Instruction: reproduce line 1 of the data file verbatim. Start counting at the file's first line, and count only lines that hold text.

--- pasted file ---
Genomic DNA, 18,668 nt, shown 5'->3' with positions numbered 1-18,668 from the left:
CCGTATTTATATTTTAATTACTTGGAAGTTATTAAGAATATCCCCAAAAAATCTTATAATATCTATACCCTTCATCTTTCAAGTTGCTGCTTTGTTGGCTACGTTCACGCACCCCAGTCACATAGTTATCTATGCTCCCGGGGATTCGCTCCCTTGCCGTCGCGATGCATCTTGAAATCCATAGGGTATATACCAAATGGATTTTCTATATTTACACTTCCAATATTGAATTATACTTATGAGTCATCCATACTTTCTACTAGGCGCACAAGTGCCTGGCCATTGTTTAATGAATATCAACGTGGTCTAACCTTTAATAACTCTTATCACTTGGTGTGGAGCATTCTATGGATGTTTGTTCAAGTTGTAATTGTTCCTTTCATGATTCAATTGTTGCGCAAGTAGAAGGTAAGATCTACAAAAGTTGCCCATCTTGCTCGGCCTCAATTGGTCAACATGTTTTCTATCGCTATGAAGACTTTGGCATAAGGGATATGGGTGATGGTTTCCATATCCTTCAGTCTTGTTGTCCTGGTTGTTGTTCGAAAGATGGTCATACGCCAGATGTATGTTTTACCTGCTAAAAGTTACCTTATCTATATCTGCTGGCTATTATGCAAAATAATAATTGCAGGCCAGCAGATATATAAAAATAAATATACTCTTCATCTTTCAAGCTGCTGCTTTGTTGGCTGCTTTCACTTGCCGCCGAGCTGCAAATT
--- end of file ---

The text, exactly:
Genomic DNA, 18,668 nt, shown 5'->3' with positions numbered 1-18,668 from the left: